Badges at BiCon: What are they for?

BCN 127 cover

This originally appeared in BCN issue 127, October 2014

One major use of a BiCon badge is as an authentication token: this person is a registered BiCon attendee. We usually write on the name we want to be known by rather than having something printed by the organisers.

I don’t remember names easily and like having a handy reminder. I write my name on both sides so when the badge inevitably gets flipped over it can still be read.  Some would prefer everyone did that so they can always see a name. At least one friend would prefer to choose when to be displaying his name and when not.

There are some things I’d prefer to have labeled: if someone is there representing the press or if they are a child since some look like adults. This doesn’t mean people won’t lie.

There are quite a few “unofficial” things we do with our badges to help us navigate the somewhat weird and wonderful space of BiCon which in my experience isn’t quite like anywhere else I go.  The rules

and conventions from other parts of my life may not apply at BiCon.
Some of the more unstructured social space can be used by people just wanting to hang out or do activities near other accepting people. Others want to talk about their lives and loves and fears. Some want to debate ideas or have space to think in a supportive environment. Some are up for flirting with or without intent. Some want to do friend stuff with existing friends. Some want some of those things at some times and not others. It can be wonderful and/or difficult and maybe a few stickers can help and maybe they can’t.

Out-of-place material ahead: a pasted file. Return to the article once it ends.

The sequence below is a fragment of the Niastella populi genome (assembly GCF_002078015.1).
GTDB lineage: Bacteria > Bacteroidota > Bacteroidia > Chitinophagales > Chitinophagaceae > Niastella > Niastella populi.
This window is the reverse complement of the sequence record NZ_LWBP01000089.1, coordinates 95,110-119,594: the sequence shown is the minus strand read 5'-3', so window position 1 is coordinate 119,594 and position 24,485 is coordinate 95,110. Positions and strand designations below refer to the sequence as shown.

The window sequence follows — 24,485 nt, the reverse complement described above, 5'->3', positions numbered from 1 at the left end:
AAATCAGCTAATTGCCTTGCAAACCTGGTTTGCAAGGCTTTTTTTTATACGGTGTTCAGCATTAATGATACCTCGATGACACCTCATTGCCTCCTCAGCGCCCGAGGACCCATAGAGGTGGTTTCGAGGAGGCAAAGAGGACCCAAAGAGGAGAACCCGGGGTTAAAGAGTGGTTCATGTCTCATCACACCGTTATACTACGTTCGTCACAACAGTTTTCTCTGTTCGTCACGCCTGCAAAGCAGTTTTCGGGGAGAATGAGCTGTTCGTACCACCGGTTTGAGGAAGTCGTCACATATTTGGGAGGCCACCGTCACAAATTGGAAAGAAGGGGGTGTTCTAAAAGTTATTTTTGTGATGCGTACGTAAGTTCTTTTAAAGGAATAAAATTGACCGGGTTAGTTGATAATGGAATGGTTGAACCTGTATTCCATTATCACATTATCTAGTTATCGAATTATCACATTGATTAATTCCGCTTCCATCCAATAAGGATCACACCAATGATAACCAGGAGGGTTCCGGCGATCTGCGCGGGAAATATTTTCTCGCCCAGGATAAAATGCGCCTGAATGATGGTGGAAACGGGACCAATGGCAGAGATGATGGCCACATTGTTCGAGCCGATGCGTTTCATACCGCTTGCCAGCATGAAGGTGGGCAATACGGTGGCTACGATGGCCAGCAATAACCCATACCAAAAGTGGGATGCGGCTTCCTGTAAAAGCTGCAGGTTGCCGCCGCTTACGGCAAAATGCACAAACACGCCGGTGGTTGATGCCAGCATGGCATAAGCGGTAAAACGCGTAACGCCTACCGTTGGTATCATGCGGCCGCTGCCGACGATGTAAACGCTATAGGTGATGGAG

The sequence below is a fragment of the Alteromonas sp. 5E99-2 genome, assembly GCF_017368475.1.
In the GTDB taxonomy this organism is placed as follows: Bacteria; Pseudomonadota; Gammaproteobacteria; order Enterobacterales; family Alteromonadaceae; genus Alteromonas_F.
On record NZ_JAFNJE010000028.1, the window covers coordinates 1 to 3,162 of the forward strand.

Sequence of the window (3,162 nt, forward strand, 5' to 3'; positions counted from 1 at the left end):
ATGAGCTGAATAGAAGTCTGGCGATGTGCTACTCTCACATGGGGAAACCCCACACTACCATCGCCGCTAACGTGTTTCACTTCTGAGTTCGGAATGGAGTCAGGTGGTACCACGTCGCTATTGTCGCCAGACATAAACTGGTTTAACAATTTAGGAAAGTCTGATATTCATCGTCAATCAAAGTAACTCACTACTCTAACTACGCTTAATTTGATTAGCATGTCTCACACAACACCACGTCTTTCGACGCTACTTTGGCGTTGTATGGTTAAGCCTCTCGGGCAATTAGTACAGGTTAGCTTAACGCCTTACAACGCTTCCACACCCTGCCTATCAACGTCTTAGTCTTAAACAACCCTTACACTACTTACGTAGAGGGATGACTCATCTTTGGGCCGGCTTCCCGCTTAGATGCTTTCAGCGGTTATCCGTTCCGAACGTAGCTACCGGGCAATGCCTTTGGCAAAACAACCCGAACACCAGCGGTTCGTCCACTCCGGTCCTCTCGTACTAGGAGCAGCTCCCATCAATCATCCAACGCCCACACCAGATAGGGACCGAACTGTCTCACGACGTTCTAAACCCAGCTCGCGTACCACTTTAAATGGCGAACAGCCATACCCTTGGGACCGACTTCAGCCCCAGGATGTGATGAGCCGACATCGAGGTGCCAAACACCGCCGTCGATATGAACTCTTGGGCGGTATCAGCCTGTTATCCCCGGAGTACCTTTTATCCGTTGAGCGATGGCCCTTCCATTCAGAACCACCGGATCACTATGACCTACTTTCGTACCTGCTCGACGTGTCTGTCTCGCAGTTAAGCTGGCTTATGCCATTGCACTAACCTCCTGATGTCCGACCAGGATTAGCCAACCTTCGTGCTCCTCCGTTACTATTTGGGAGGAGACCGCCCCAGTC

Some of our discussions in the pre Decision Making Plenary workshop session were on whether some badge things should be mandated or recommended by BiCon teams.
Some people might use their badge to help display the gender they would like to be treated as, for example by letting people know which pronouns to use. Others would rather not do that and don’t want to focus attention on their gender at times. (For similar reasons, having everyone say their pronoun choice at the start of a session might feel helpful to some and unhelpful to others.)

We talked about how an event for people on the Autistic spectrum use agreed markers to show whether someone wants conversation with anyone, with just friends or would rather not be approached.   People may feel certain such symbols will help them access and navigate bi spaces. They get mixed in with loads of other symbols used by people trying to connect with others a bit like them or just for decorative and conversational fun. Should some badge symbols be separated out and given more official agreed meaning? Are we seeing an access need that could be met in other ways?

We didn’t come to any conclusions in the time we had.  I hope the wider conversation of how bisexuals do BiCon will continue to flower, whether or not we wear a flower on our badges.

Grant Denkinson – after his 20th BiCon